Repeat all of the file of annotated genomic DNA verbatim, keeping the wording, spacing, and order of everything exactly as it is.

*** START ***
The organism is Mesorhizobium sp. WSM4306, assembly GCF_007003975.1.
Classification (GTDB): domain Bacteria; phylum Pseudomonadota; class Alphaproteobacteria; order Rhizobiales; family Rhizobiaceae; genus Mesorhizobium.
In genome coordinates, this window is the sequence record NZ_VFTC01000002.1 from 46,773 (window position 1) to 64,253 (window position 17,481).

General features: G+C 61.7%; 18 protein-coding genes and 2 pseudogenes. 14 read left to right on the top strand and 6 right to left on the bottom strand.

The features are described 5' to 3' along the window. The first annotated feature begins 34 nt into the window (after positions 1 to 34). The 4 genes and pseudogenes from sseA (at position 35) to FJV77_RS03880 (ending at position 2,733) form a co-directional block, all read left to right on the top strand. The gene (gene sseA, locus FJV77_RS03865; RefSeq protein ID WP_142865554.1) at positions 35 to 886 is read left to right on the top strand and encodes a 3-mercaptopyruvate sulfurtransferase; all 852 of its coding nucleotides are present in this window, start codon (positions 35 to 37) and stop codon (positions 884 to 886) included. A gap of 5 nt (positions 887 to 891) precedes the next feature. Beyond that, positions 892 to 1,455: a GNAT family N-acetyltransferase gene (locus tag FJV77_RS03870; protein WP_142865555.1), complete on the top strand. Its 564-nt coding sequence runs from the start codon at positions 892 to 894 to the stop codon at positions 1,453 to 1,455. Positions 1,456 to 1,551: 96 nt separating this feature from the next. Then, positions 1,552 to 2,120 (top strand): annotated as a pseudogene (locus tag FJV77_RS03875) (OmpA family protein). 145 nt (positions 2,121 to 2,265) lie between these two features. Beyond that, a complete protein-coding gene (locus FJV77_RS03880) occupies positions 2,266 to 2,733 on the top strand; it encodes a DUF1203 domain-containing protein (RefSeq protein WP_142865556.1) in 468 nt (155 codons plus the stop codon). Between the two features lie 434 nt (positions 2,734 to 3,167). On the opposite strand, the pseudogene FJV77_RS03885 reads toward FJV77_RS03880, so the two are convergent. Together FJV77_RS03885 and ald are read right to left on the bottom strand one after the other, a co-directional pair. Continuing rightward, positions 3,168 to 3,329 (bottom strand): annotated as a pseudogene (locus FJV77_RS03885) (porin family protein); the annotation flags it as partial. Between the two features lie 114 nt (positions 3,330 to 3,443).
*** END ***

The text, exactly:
The organism is Mesorhizobium sp. WSM4306, assembly GCF_007003975.1.
Classification (GTDB): domain Bacteria; phylum Pseudomonadota; class Alphaproteobacteria; order Rhizobiales; family Rhizobiaceae; genus Mesorhizobium.
In genome coordinates, this window is the sequence record NZ_VFTC01000002.1 from 46,773 (window position 1) to 64,253 (window position 17,481).

General features: G+C 61.7%; 18 protein-coding genes and 2 pseudogenes. 14 read left to right on the top strand and 6 right to left on the bottom strand.

The features are described 5' to 3' along the window. The first annotated feature begins 34 nt into the window (after positions 1 to 34). The 4 genes and pseudogenes from sseA (at position 35) to FJV77_RS03880 (ending at position 2,733) form a co-directional block, all read left to right on the top strand. The gene (gene sseA, locus FJV77_RS03865; RefSeq protein ID WP_142865554.1) at positions 35 to 886 is read left to right on the top strand and encodes a 3-mercaptopyruvate sulfurtransferase; all 852 of its coding nucleotides are present in this window, start codon (positions 35 to 37) and stop codon (positions 884 to 886) included. A gap of 5 nt (positions 887 to 891) precedes the next feature. Beyond that, positions 892 to 1,455: a GNAT family N-acetyltransferase gene (locus tag FJV77_RS03870; protein WP_142865555.1), complete on the top strand. Its 564-nt coding sequence runs from the start codon at positions 892 to 894 to the stop codon at positions 1,453 to 1,455. Positions 1,456 to 1,551: 96 nt separating this feature from the next. Then, positions 1,552 to 2,120 (top strand): annotated as a pseudogene (locus tag FJV77_RS03875) (OmpA family protein). 145 nt (positions 2,121 to 2,265) lie between these two features. Beyond that, a complete protein-coding gene (locus FJV77_RS03880) occupies positions 2,266 to 2,733 on the top strand; it encodes a DUF1203 domain-containing protein (RefSeq protein WP_142865556.1) in 468 nt (155 codons plus the stop codon). Between the two features lie 434 nt (positions 2,734 to 3,167). On the opposite strand, the pseudogene FJV77_RS03885 reads toward FJV77_RS03880, so the two are convergent. Together FJV77_RS03885 and ald are read right to left on the bottom strand one after the other, a co-directional pair. Continuing rightward, positions 3,168 to 3,329 (bottom strand): annotated as a pseudogene (locus FJV77_RS03885) (porin family protein); the annotation flags it as partial. Between the two features lie 114 nt (positions 3,330 to 3,443).